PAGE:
Fuels used for emergency equipment require good cold flow properties in order to ensure operation in cold climes. The grade DMX is meant for use in emergency equipment and has a maximum Cloud Point requirement of -16°C.

The Flash Point (FP) of fuels with low CP would be lower than 60°C. This is the reason use of fuels with a minimum Flash Point of 43°C is permitted for use in emergency equipment only. DMX is the only grade in both the distillate and residual fuel tables which has a minimum Flash Point limit of 43°C.

DMX has a CP requirement of -16°C maximum while the grades DMA and DMZ only specify a pour point requirement of -6°C maximum for winter quality grades.

Distillate grades other than DMX do not specify a maximum cloud point requirement. Till Cloud Point is included in the ISO 8217 requirements, it is recommended that additional cloud point testing be carried out for all distillate samples.

The grade DMX is meant specifically for use in emergency equipment. However the use of this fuel grade is not mandatory. This grade is not easily available. Very often, the operational area and conditions the vessel is likely to operate in is not taken into consideration and DMA grade MGO which may not have good cold flow properties is used instead for the emergency equipment. Vessels which have been operating for many years in a warm temperate climate may have to suddenly proceed to a cold area. The emergency equipment fuel tanks may contain fuel which is not suitable for cold weather operation. This could have disastrous consequences as it would not be possible to run the emergency equipment in colder climes. For satisfactory cold flow properties, a CP of around 3 to 6°C below the lowest temperature the vessel is likely to operate in is recommended.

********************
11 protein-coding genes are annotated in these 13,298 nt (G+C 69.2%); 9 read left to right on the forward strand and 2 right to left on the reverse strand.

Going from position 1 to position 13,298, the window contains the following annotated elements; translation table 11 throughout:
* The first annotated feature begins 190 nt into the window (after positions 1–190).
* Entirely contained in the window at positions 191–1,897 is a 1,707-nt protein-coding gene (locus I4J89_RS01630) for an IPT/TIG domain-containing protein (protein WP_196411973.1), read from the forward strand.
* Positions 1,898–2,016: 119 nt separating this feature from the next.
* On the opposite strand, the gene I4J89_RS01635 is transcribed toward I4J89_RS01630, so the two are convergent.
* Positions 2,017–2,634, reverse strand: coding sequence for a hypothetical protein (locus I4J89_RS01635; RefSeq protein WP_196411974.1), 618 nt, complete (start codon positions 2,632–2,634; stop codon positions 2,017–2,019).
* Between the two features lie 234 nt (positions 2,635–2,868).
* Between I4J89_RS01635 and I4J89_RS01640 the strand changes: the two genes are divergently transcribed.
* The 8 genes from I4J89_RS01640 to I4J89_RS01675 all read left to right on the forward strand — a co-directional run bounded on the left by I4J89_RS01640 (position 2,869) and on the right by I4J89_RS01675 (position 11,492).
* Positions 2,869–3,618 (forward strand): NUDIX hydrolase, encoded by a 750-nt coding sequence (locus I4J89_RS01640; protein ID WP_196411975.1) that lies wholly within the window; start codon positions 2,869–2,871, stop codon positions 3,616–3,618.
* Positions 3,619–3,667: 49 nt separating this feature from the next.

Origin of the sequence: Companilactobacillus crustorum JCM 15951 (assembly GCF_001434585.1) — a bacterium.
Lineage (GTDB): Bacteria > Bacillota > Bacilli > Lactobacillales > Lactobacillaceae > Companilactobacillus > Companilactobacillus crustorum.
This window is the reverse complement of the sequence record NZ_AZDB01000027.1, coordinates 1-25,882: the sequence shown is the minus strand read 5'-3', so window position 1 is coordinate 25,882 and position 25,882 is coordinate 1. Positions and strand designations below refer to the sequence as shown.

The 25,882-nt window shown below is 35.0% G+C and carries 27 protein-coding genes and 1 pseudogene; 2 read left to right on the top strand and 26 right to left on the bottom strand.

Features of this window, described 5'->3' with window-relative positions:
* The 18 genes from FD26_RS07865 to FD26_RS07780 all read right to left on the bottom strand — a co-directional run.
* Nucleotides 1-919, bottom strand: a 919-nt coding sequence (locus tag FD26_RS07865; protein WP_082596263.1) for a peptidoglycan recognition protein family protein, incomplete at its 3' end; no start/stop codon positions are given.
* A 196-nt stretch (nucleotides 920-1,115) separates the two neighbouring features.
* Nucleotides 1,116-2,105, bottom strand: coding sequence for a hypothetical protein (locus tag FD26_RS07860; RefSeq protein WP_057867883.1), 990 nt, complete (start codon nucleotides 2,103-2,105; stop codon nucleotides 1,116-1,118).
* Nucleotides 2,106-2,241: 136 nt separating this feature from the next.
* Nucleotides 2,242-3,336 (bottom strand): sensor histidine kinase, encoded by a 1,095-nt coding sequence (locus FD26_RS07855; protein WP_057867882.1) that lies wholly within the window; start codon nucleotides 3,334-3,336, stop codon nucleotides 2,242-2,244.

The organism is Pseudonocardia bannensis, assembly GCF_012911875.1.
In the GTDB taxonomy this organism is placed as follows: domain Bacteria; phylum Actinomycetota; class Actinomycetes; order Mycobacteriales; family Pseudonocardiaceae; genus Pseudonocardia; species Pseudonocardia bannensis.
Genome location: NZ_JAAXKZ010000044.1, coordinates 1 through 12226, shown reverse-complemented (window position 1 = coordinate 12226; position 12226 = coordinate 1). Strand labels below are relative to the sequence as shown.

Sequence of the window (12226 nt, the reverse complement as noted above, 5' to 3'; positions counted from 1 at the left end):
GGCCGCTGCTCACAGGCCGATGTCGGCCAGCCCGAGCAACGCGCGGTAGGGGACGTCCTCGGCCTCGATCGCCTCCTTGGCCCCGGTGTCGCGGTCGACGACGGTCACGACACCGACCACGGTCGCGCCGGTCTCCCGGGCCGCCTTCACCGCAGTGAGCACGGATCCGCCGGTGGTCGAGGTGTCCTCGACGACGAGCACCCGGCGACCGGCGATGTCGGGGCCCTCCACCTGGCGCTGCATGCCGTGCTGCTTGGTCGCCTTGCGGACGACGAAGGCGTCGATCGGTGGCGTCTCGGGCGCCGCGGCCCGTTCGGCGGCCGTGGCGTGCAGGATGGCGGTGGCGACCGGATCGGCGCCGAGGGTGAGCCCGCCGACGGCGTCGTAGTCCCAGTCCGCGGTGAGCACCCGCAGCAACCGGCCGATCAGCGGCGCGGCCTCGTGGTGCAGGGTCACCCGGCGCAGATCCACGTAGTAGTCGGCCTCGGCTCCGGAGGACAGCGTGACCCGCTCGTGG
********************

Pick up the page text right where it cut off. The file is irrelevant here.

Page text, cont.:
Fuel Contamination

As fuels in the emergency equipment storage tanks remain unused for long periods of time, their quality may deteriorate due to the following:

  • Water(condensation/contamination)
  • Growth of microorganisms like bacteria, yeast and fungi
  • Oxidation Stability
  • Presence of Fatty Acid Methyl Esters (FAME)

Water can be present in the fuel tanks. Often water enters the tanks through condensation. Given the correct conditions in fuel storage systems micro-organisms can grow and multiply. Bacteria, fungi and yeast are living organisms which may be present in fuel storage tanks and in particular where water is allowed to build up. Distillate fuels are more prone to bacterial infection. Microbial infection can lead to slimy deposits in tank bottoms, plugging of filters, pitting corrosion on fuel tank bottoms or at oil water interface and injector fouling.

Due to the practice of blending FAME into automotive diesel and heating oil, it is almost inevitable that some distillates supplied in the marine market contain FAME. FAME can lead to potential complications with respect to storage and handling in a marine environment, due to its tendency to oxidation, long-term storage issues, affinity to water and risk of microbial growth, degraded low-temperature flow properties and FAME material deposition on exposed surfaces, including filter elements.

Straight run MGO is generally very stable as it contains very small amounts of unsaturated hydrocarbons. However, due to the increased demand, most of the MGO in the market now contain cuts from cat crackers, visbreakers and cokers which are unstable if they have not been hydrotreated. This could lead to oxidation during storage and eventually to plugging of filters when the fuel is used.

Though the emergency equipment engines must be tried out weekly (SOLAS regulation 20 paragraph 6.2), they are usually only run for short periods of time. Consumption may not be much and fuel starvation due to any of the above mentioned issues may not manifest itself during these short periods.

It is a matter of concern that hardly any fuel samples from emergency equipment are being tested. This indicates a false sense of security. Engines may fail to operate when they are needed most in emergencies similar to the ones mentioned in the beginning of the article. Elementary precautions should be taken like ensuring fuels used in emergency equipment are fit for purpose and the quality of the fuel in the storage tanks is regularly monitored by periodic testing every six months.

Thomas Tampi is station manager, Fujairah, at Veritas Petroleum Services. Email: [email protected]